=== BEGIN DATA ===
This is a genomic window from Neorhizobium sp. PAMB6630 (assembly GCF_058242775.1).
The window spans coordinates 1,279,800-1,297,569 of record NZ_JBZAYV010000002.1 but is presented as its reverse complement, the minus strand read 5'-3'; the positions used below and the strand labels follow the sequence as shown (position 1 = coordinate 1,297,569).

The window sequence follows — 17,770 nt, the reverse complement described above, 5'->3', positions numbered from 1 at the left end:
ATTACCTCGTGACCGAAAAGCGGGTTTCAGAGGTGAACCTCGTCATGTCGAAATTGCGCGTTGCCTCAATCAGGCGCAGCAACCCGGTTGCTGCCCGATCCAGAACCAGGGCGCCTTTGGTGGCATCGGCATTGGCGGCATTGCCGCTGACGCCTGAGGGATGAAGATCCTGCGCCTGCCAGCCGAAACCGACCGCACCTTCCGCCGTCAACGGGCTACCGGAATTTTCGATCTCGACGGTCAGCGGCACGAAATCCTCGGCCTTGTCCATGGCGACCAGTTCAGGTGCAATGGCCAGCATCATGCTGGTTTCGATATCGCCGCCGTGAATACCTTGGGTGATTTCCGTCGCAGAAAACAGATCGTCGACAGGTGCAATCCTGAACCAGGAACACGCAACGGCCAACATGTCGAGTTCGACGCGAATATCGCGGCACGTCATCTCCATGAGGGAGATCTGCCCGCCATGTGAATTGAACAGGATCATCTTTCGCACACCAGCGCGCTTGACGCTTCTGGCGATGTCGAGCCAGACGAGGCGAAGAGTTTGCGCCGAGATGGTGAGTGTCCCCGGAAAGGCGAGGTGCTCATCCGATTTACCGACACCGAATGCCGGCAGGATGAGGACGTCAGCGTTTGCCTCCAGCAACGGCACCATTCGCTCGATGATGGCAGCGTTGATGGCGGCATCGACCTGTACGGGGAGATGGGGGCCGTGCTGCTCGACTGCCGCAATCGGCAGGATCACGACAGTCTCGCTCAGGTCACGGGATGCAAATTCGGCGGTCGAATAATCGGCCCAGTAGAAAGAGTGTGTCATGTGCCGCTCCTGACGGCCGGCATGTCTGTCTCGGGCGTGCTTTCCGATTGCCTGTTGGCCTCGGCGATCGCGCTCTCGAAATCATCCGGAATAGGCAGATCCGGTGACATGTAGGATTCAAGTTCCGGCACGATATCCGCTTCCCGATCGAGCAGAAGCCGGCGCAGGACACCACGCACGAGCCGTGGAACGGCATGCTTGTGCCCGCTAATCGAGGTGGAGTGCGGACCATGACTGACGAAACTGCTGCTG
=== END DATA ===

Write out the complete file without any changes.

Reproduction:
This is a genomic window from Neorhizobium sp. PAMB6630 (assembly GCF_058242775.1).
The window spans coordinates 1,279,800-1,297,569 of record NZ_JBZAYV010000002.1 but is presented as its reverse complement, the minus strand read 5'-3'; the positions used below and the strand labels follow the sequence as shown (position 1 = coordinate 1,297,569).

The window sequence follows — 17,770 nt, the reverse complement described above, 5'->3', positions numbered from 1 at the left end:
ATTACCTCGTGACCGAAAAGCGGGTTTCAGAGGTGAACCTCGTCATGTCGAAATTGCGCGTTGCCTCAATCAGGCGCAGCAACCCGGTTGCTGCCCGATCCAGAACCAGGGCGCCTTTGGTGGCATCGGCATTGGCGGCATTGCCGCTGACGCCTGAGGGATGAAGATCCTGCGCCTGCCAGCCGAAACCGACCGCACCTTCCGCCGTCAACGGGCTACCGGAATTTTCGATCTCGACGGTCAGCGGCACGAAATCCTCGGCCTTGTCCATGGCGACCAGTTCAGGTGCAATGGCCAGCATCATGCTGGTTTCGATATCGCCGCCGTGAATACCTTGGGTGATTTCCGTCGCAGAAAACAGATCGTCGACAGGTGCAATCCTGAACCAGGAACACGCAACGGCCAACATGTCGAGTTCGACGCGAATATCGCGGCACGTCATCTCCATGAGGGAGATCTGCCCGCCATGTGAATTGAACAGGATCATCTTTCGCACACCAGCGCGCTTGACGCTTCTGGCGATGTCGAGCCAGACGAGGCGAAGAGTTTGCGCCGAGATGGTGAGTGTCCCCGGAAAGGCGAGGTGCTCATCCGATTTACCGACACCGAATGCCGGCAGGATGAGGACGTCAGCGTTTGCCTCCAGCAACGGCACCATTCGCTCGATGATGGCAGCGTTGATGGCGGCATCGACCTGTACGGGGAGATGGGGGCCGTGCTGCTCGACTGCCGCAATCGGCAGGATCACGACAGTCTCGCTCAGGTCACGGGATGCAAATTCGGCGGTCGAATAATCGGCCCAGTAGAAAGAGTGTGTCATGTGCCGCTCCTGACGGCCGGCATGTCTGTCTCGGGCGTGCTTTCCGATTGCCTGTTGGCCTCGGCGATCGCGCTCTCGAAATCATCCGGAATAGGCAGATCCGGTGACATGTAGGATTCAAGTTCCGGCACGATATCCGCTTCCCGATCGAGCAGAAGCCGGCGCAGGACACCACGCACGAGCCGTGGAACGGCATGCTTGTGCCCGCTAATCGAGGTGGAGTGCGGACCATGACTGACGAAACTGCTGCTG